MTVX

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MTVX
Type Digital cable/Satellite television network (Music)
Country United States
Availability National
Owner MTV Networks (Viacom)
Launch date
1998
Dissolved May 1, 2002
Replaced by MTV Jams

MTVX was a Viacom-owned American rock music video channel. MTVX was available exclusively on digital cable providers, being the first network made available in the "MTV Networks Digital Suite".

Format[edit]

MTVX aired no advertising outside of MTV2 promos, airing videos on a daily loop programmed to air in three eight-hour blocks per day. The channel aired contemporary videos and older videos that were no longer shown on MTV. Likewise, MTVX was not limited to just one genre of rock music videos. The channel aired a variety of genres, including punk, metal, and grunge.

Also, MTV-X showcased otherwise unknown or unheard music to the masses, such as Static-X, Disturbed, Finger Eleven, Black Label Society, Soil, Soulfly, Sepultura, Tool, Pantera, Kittie, Dope, Coal Chamber, Primus, Mushroomhead and others.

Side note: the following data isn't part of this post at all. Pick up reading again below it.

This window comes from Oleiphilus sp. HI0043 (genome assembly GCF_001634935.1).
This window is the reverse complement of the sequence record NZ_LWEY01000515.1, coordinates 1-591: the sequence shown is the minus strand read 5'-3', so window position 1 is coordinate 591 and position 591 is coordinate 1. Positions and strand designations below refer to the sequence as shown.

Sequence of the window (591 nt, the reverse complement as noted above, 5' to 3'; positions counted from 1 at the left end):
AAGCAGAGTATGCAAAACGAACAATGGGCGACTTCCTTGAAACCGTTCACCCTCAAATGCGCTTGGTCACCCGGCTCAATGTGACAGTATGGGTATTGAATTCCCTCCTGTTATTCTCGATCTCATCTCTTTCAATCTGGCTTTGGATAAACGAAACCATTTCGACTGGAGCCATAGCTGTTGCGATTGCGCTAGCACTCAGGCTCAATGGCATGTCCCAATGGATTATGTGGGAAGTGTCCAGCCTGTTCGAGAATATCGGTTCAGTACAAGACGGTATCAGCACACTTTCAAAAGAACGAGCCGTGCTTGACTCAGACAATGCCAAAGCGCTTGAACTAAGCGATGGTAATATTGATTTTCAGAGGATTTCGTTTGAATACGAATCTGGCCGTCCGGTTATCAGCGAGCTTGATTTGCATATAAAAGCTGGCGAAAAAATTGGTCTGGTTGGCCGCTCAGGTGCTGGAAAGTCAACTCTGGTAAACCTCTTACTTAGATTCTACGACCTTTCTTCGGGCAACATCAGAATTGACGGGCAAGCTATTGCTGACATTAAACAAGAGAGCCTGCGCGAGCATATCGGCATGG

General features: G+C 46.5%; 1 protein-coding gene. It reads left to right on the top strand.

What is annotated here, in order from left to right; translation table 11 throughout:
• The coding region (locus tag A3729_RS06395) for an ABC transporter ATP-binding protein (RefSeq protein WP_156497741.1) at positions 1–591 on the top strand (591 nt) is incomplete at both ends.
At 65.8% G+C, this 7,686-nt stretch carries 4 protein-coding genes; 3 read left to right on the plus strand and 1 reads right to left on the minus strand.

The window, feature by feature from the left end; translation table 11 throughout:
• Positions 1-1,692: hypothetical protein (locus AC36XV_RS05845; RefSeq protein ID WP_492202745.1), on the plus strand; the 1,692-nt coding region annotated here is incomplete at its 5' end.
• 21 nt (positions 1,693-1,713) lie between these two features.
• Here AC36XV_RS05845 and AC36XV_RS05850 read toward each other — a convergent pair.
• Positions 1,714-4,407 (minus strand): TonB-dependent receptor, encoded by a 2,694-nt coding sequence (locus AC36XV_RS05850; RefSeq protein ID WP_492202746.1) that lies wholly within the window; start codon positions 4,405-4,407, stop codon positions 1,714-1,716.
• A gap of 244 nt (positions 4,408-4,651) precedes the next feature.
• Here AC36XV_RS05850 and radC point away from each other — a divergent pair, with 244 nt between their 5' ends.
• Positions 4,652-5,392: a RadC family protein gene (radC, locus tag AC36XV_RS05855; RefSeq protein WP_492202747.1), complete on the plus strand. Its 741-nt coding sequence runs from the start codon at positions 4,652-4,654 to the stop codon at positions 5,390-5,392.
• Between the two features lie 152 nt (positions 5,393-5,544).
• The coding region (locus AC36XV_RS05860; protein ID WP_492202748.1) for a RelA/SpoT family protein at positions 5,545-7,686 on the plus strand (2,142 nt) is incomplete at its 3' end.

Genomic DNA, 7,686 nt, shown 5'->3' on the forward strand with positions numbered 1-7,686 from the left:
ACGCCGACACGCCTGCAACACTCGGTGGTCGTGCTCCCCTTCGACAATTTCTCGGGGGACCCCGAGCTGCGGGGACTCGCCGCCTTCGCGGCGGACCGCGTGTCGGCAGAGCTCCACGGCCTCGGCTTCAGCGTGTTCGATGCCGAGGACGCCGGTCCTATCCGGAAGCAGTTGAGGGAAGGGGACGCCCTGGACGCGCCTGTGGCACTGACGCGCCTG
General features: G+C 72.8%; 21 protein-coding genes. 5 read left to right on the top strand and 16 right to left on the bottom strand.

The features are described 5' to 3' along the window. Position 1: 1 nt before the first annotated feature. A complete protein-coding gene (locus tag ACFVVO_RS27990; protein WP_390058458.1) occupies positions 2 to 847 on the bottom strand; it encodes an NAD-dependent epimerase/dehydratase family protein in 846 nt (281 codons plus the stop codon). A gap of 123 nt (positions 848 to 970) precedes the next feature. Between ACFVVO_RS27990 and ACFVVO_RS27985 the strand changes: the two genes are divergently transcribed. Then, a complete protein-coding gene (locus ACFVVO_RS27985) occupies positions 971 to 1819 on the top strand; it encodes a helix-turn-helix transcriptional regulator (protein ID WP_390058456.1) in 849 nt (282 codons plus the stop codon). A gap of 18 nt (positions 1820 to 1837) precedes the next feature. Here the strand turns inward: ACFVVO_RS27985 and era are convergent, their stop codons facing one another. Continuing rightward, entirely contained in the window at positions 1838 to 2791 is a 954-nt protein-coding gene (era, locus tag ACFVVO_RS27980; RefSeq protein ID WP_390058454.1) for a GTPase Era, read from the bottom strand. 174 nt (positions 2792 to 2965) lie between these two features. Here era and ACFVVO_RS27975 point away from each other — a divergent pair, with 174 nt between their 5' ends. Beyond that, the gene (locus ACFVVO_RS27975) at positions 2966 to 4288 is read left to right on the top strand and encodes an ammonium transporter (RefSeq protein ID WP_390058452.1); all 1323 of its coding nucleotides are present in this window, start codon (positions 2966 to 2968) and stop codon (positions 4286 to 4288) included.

Closure[edit]

MTVX was closed on May 1, 2002, and replaced by MTV Jams, a hip-hop music video channel. The last video played on MTVX was "See You On The Other Side" by Ozzy Osbourne. The replacement of MTVX with MTV Jams was decried by rock music fans. MTV's explanation, based upon ratings and Billboard chart information, was that more of the American population would prefer to see hip-hop and R&B music videos, rather than the alternative and hard rock videos that MTVX had been created to play.[1]

Reuse of brand[edit]

In 2011 MTV began reusing the MTVX brand for "a new cross-media group in charge of developing content for various platforms such as TV, computers and mobile phones." "MTV launched MTVX in August, with David Gale heading it up. Gale oversaw MTV Films for more than 10 years. Under Gale, MTV Films released 26 films, including Election, Save the Last Dance, Beavis and Butt-head Do America and Varsity Blues."[2]

The brand name of MTVX is also present in MTV's official corporate page.[3]

References[edit]

  1. ^ antiMUSIC – musicNEWS May 2002: MTV Dis(miss)es Rock in Favor of Hip-hop
  2. ^ Lincoln Journal Star
  3. ^ MTV Press & Corporate Website